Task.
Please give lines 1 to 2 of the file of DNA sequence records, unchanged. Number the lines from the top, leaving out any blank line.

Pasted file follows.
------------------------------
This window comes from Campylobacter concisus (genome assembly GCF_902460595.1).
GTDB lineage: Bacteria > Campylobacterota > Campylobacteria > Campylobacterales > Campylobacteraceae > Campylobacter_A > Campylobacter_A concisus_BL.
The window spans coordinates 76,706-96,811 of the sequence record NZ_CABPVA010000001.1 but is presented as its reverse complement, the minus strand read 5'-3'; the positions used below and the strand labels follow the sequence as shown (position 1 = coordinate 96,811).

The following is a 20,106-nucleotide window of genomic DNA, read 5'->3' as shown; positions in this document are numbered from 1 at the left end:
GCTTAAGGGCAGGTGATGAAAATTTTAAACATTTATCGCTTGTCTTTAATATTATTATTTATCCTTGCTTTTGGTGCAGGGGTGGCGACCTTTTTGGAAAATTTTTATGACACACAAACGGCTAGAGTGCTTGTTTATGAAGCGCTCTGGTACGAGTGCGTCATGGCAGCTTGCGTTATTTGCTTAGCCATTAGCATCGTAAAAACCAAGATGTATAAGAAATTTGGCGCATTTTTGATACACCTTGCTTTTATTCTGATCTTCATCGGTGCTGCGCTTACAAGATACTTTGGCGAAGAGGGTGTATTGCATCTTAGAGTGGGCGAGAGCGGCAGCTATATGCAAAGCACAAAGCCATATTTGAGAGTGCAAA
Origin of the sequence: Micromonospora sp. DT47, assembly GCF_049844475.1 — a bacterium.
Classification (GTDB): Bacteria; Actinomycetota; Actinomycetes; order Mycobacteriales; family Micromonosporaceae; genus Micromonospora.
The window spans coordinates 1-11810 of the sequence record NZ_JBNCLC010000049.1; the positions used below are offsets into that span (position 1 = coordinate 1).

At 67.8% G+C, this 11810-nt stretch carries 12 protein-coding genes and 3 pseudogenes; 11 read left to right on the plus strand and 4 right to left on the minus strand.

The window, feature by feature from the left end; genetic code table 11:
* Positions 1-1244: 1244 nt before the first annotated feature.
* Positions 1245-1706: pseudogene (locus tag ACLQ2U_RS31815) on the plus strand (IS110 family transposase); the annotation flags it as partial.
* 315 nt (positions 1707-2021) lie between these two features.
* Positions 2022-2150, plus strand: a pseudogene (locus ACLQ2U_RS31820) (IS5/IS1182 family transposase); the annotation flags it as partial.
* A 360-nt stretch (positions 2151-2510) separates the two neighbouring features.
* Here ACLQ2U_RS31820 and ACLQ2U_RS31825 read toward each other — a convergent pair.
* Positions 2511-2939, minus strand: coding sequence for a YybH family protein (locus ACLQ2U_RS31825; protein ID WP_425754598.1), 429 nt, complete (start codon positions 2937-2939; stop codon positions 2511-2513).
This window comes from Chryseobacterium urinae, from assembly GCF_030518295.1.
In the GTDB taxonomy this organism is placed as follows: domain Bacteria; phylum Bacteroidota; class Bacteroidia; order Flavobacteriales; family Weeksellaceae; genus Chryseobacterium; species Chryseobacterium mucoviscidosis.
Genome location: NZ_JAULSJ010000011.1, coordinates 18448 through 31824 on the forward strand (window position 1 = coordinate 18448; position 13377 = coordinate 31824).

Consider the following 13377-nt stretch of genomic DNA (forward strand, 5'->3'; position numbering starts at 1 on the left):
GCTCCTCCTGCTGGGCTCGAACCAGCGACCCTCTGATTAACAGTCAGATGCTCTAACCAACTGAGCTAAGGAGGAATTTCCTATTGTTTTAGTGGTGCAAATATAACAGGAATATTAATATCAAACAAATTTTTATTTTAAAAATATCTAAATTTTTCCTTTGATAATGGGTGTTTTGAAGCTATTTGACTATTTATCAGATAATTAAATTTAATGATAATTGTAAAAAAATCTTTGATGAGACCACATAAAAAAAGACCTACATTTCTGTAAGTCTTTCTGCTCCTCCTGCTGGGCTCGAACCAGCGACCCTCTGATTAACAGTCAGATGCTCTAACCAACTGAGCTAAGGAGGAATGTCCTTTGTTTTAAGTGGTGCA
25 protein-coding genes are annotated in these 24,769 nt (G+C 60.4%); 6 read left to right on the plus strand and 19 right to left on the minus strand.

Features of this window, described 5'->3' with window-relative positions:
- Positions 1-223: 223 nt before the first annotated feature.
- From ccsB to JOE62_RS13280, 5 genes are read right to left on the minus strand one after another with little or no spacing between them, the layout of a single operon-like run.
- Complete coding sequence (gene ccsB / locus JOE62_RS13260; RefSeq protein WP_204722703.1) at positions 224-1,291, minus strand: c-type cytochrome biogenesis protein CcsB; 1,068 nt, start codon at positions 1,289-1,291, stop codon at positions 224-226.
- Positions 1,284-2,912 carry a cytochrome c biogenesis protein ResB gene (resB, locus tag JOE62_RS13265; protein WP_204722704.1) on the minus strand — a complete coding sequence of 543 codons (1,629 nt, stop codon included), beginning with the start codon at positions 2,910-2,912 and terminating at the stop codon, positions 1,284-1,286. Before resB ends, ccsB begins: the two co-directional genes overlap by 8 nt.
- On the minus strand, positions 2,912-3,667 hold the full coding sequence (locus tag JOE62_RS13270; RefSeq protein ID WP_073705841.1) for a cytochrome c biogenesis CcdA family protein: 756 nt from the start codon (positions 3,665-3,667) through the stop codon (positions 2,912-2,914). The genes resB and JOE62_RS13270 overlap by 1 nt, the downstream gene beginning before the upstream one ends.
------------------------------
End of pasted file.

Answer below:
This window comes from Campylobacter concisus (genome assembly GCF_902460595.1).
GTDB lineage: Bacteria > Campylobacterota > Campylobacteria > Campylobacterales > Campylobacteraceae > Campylobacter_A > Campylobacter_A concisus_BL.